Still another sample: In 1768, White sent (indirectly, through a mutual friend) an invitation to Joseph Banks, the celebrated and wealthy young naturalist who was about to leave on a round-the-world voyage of exploration with Captain Cook. Would Mr. Banks and the mutual friend care to visit Mr. White in Selborne? If Banks will just do him the honor, White promised, “he will find how many curious plants I am acquainted with in my own Country.” It must have sounded faintly pathetic. Getting no acceptance, White wrote directly to Banks, a polite but mopey letter in which he complained that, if Mr. Banks and other busy colleagues wouldn’t visit him, “I must plod on by myself, with few books and no soul to communicate my doubts or discoveries to.” Joseph Banks sailed away on the Endeavour. He would visit Tierra del Fuego, and Tahiti, and New Zealand, and Australia (where he’d discover, among other things, kangaroos), but not Selborne.
Gilbert White was a stay-at-home guy during an age when the great naturalists made great expeditions; and he knew it. Broad travel, the collection of exotic observations and specimens, seemed fundamental to the enterprise. Linnaeus had gone to Lapland. Banks, even before the Cook voyage, had done fieldwork in Newfoundland and Labrador. Pehr Osbeck sailed to China. Johann Gmelin got to Siberia, and Carl Peter Thunberg to imperial Japan, eventually publishing is Flora Japonica. Darwin and Huxley and Hooker would later make crucial voyages of discovery. Henry Bates would bring important data and insights back from the Amazon. Alfred Russel Wallace would wander the Malay Archipelago for eight years.
Gilbert White, as he grew older, as he settled more rigidly the terms of his life, traveled less and less. Even the familiar roads of southern England got to be too much for him. By his own account, he was prone to horrible coach sickness. But we shouldn’t assume that he achieved obliviousness to what he was missing.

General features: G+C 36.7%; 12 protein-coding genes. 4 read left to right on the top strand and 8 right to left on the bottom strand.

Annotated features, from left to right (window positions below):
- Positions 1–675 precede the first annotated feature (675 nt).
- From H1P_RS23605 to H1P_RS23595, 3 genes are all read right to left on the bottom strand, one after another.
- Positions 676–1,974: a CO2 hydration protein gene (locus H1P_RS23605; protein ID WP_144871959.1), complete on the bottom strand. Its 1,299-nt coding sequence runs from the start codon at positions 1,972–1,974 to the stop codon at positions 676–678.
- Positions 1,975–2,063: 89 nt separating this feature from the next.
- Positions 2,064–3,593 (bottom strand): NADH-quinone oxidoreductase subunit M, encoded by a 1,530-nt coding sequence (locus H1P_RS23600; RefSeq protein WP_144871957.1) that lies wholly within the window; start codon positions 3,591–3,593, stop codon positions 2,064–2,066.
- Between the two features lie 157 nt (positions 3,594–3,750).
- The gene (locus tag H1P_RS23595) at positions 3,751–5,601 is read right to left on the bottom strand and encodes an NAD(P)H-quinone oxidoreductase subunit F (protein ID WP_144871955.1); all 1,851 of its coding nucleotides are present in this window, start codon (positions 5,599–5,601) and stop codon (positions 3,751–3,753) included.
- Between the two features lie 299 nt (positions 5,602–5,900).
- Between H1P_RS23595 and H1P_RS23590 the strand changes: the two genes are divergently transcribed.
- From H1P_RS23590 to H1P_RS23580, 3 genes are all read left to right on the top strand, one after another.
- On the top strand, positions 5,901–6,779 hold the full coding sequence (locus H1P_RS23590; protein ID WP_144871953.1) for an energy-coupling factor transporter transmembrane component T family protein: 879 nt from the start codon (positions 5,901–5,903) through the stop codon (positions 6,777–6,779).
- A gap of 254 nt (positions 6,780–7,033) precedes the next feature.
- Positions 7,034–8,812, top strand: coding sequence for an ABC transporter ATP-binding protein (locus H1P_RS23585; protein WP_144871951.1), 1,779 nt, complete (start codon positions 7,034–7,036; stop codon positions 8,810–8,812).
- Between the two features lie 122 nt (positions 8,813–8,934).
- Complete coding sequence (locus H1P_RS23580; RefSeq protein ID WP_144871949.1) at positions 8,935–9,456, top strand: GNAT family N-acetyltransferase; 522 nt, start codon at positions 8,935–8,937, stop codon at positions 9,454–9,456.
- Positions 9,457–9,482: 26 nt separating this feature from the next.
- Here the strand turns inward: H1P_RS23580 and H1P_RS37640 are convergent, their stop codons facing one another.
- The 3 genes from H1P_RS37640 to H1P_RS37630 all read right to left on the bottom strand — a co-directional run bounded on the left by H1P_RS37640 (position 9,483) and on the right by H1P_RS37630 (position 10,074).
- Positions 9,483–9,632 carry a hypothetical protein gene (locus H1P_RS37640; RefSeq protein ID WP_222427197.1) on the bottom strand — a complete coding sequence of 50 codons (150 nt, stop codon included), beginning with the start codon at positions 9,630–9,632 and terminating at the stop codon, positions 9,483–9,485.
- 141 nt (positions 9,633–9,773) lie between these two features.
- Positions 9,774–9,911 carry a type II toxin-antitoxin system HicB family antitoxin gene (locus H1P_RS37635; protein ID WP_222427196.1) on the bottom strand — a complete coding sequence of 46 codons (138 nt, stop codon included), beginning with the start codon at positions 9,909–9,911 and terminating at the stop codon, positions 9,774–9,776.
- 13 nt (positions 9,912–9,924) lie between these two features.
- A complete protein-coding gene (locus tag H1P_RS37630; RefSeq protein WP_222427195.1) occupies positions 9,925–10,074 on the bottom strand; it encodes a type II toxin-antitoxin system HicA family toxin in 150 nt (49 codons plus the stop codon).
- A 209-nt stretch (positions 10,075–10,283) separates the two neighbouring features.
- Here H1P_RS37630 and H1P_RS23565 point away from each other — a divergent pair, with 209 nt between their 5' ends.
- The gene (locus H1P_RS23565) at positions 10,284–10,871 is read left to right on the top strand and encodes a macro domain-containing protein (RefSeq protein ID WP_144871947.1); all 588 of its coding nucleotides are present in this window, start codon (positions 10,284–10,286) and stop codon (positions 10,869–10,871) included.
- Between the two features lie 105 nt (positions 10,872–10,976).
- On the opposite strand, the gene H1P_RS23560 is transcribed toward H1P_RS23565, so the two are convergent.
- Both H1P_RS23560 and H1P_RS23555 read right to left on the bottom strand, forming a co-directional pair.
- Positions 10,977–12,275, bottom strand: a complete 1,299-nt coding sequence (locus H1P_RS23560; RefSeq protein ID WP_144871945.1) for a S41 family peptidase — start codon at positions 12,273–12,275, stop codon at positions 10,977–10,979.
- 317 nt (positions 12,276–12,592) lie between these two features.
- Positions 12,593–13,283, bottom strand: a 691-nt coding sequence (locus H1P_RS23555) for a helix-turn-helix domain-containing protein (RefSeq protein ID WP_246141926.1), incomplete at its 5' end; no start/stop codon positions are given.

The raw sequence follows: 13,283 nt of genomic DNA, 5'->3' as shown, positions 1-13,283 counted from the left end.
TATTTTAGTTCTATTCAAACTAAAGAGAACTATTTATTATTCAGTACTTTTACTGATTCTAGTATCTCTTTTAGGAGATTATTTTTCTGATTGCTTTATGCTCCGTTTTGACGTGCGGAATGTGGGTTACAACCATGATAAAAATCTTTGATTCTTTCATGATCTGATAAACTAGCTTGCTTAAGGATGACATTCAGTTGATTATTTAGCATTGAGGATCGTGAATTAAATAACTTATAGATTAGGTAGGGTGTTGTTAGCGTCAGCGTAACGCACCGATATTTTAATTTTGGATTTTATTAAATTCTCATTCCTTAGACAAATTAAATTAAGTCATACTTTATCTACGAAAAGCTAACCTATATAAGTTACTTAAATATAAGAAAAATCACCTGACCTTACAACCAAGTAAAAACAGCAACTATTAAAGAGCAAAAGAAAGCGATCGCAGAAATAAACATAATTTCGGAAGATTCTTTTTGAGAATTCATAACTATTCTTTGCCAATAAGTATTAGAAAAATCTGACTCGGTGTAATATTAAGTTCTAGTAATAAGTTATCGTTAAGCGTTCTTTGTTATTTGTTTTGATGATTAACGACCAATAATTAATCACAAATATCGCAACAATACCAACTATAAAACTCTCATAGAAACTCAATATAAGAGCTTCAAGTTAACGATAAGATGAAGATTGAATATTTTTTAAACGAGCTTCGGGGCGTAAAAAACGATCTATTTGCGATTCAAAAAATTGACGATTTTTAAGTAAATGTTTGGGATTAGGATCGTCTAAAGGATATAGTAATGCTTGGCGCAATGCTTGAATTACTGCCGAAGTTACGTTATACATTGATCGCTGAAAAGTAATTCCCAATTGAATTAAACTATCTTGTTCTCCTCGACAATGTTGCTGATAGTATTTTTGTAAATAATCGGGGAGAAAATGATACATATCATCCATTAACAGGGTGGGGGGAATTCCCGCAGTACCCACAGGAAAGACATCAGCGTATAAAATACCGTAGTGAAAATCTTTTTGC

I don’t claim that these particular deprivations–of a vicar’s position, of Catharine Battie’s affection, of the inspiriting companionship of Joseph Banks and other naturalist colleagues, of the chance to go off on a great expedition himself–were the four big facts of his life. What I suspect is that they were representative.
Swallows, like martins and swifts, feed on insects taken in flight. Their amazing agility on the wing is a prerequisite to this dietary strategy. They cruise, they dive, they swoop, they swim through the air, gathering small mouthfuls of gnat and mosquito and beetle. Aquatic insects such as mayflies and caddisflies–which emerge from the water’s surface as winged adults, often in synchronous events during which one species or another fills the air with its blizzard-thick multitudes–are especially convenient food for these birds. So they tend to congregate around rivers and ponds. They are also drawn to villages and small towns, where human-made structures with overhung roofs and rafters offer good sites for their nests. But if the insect density in a certain locale isn’t high, or if the insects aren’t taking wing at some particular time of year, then swallows and martins and swifts can’t afford the metabolic cost of their habitual swooping and diving. They can’t make a living there. So they migrate.